A world premiere always comes with a drum roll. And, throughout the years, Miami City Ballet has brought to light its fair share of resounding new works. Still, Brian Brooks’ freshly-minted O..

Wednesday night at the Arsht Center’s Knight Concert Hall the South Florida Symphony Orchestra in collaboration with the Martha Graham Dance company presented “Appalachian Spring Suite” and “The R..

Cooking may be Dan Froot’s favorite thing. This is saying a lot since Froot is also a composer, a dancer, a sax-player, a play-wright, an oral-historian -- an all-around performance artist an..

With the closing of Tigertail Productions last year, Miami lost one of its preeminent artistic champions. Under the direction of founder Mary Luft, Tigertail brought an endless parade of boundary-..

Anytime would be a good time to devote a dance program to the works of Jerome Robbins, our most versatile and celebrated American-born choreographer. But, given that 2018 marks the centennial..

Due to winter storms in the Northeast impacting travel, with great regrets the Bill T. Jones/Arnie Zane Company announced the cancellation of the Saturday, Jan. 6 performance. At age..

It is fitting at this time of the year that our thoughts often turn to what connects us not what divides us. Whether we are driven by religious or secular motives, many of us are in the spiri..

In the music of Las Cafeteras and Orkesta Mendoza, presented by Fundarte at the South Miami-Dade Cultural Arts Center Saturday, the border is no place for walls but rather, a moveable feast. ..

Performance Hall at New World Center was packed Saturday, Feb. 3 for the New Work program, which NWS conductor and artistic director Michael Tilson Thomas introduced as “one of the more adve..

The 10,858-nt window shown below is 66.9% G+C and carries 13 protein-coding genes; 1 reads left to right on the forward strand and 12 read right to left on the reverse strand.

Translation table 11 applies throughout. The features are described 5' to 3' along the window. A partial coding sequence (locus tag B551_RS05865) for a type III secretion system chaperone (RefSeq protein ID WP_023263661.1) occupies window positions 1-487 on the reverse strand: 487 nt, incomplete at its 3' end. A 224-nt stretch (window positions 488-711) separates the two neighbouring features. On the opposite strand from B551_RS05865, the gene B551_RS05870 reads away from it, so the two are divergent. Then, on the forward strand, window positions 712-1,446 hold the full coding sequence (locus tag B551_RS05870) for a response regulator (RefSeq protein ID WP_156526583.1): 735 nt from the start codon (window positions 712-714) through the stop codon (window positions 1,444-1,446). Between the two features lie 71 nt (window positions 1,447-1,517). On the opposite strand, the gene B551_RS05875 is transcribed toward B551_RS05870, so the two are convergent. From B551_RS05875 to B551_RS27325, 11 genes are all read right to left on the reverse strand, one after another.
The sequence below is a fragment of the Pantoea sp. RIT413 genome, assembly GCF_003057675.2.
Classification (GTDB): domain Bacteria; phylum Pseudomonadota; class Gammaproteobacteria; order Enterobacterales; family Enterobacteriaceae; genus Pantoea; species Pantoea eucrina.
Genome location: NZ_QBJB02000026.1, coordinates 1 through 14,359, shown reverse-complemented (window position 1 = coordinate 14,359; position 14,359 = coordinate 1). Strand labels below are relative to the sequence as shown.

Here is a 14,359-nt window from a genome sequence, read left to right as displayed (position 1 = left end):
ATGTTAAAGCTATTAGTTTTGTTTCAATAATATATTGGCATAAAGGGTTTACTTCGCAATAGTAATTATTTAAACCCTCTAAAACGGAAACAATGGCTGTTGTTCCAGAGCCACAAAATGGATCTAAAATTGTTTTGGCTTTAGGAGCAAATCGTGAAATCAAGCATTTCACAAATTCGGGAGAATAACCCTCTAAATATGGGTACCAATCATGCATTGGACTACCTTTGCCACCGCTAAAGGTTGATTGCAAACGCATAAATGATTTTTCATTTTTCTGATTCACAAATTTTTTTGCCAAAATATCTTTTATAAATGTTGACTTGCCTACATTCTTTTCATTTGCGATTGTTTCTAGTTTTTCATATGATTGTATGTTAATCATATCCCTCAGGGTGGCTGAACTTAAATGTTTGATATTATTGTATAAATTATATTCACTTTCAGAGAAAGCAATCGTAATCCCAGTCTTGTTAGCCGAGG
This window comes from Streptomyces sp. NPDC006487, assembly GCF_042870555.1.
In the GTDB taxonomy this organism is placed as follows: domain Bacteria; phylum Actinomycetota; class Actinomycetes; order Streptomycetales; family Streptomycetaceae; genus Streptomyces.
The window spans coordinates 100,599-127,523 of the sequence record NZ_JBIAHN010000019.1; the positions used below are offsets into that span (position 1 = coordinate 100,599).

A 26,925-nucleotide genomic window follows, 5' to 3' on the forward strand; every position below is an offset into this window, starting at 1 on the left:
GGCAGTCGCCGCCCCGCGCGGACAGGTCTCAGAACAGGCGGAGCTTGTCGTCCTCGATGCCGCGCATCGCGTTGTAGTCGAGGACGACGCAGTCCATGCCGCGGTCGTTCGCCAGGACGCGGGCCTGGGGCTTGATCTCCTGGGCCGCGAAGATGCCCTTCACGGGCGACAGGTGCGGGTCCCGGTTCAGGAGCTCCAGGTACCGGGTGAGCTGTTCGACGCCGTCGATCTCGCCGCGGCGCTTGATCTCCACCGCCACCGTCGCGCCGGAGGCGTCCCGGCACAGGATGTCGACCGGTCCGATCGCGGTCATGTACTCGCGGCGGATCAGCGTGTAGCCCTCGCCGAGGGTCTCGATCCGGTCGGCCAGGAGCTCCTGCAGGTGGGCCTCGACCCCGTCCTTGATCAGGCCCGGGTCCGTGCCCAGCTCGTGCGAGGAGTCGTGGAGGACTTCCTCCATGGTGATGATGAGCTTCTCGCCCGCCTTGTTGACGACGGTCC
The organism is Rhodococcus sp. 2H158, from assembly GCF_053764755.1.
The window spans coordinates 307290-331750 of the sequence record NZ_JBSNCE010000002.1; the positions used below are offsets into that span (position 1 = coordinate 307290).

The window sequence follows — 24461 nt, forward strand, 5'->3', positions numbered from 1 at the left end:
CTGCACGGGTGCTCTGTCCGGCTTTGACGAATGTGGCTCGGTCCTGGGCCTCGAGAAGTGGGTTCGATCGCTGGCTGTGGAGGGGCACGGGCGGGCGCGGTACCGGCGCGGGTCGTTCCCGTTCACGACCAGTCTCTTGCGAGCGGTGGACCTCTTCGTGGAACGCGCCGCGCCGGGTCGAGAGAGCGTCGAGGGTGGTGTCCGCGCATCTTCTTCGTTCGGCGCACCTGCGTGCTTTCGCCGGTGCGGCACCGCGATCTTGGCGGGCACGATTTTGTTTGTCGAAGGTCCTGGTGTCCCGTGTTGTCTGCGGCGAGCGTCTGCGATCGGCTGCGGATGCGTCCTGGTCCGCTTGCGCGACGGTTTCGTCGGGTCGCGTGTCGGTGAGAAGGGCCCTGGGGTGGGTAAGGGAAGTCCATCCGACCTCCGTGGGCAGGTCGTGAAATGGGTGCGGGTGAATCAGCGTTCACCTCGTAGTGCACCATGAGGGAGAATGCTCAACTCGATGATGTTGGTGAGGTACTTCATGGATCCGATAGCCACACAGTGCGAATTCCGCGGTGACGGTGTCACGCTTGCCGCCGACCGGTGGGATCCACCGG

Having grown up in Buenos Aires with a strong interest in music, one would think that Jaime Bronsztein (http://jaimebronsztein.webs.com/) would have slid down the well-lubricated tracks towar..

A creepy old king ogles his beautiful stepdaughter. Powerless to stop him, her mother, the queen, protests drunkenly. The girl, age maybe 12 or so, falls for the only man who does not lust af..

At first their sound is reminiscent of Bob Marley. Just as plaintive but with added punch. But listen longer -- the more familiar the music feels, the harder it is to pin down. This is t..

People often imagine new artwork is the product of the solitary artist genius slaving away in lonely studios. The South Florida Symphony’s 20th anniversary program foregrounds a different vis..

At an age when many are winding down their working lives, Ignacio Berroa eagerly anticipates a new stage in his career. It would be understandable if the 64-year-old drummer, recognized a..

We know it’s the holiday season when trees light up, menorah candles start to burn, ubiquitous Christmas carols pipe through drugstores, “The Nutcracker” plays on every stage – and in recent ..

Late last year, on Dec. 20, 2016, Romero Britto and Mark Bryn hosted the Great Artists Series Cocktail Reception at the Britto Fine Art Gallery to celebrate the legendary impresaria, Judy Dru..

Ataque kamikaze contra problemas climáticos

Photo: Nick Slie, photo courtesy Fundarte.
Article Rating

La problemática del cambio climático está que arde. Sobre todo en un estado como la Florida, en primera fila para sufrir consecuencias drásticas. Llegar al público con este mensaje e inspirarlo a tomar acción, sin embargo, resulta desafiante.

Se necesitan aliados en esa misión. Y en eso las artes pueden ser uno muy significativo.

Que es a lo que apunta la segunda celebración anual de un evento de tres días llamado Climakaze Miami, presentación de la entidad artística y cultural sin fines de lucro Fundarte, y que tendrá lugar los días 22, 23 y 24 de este mes en el Miami Dade County Auditorium y en la Bahía Biscayne a través de una excursión marina.

Esta vez, Climakaze Miami regresa para reunir a públicos diversos, desde artistas plásticos hasta músicos, ambientalistas y activistas, científicos y voluntarios, todos con una preocupación en común: Hay que tomar acción.

“Lo que hacemos es poner este granito de arena al decir ‘tenemos estas posibilidades de hacer algo, y te las mostramos con danza, con teatro, con música’, para que la gente de alguna manera entienda que el planeta no sólo es cemento y arena”, dice a Artburst el fundador y director ejecutivo de Fundarte, Ever Chávez. “Hay que buscar un equilibro con la naturaleza, y si el arte puede ayudar a transmitir ese mensaje, pues bienvenido sea”.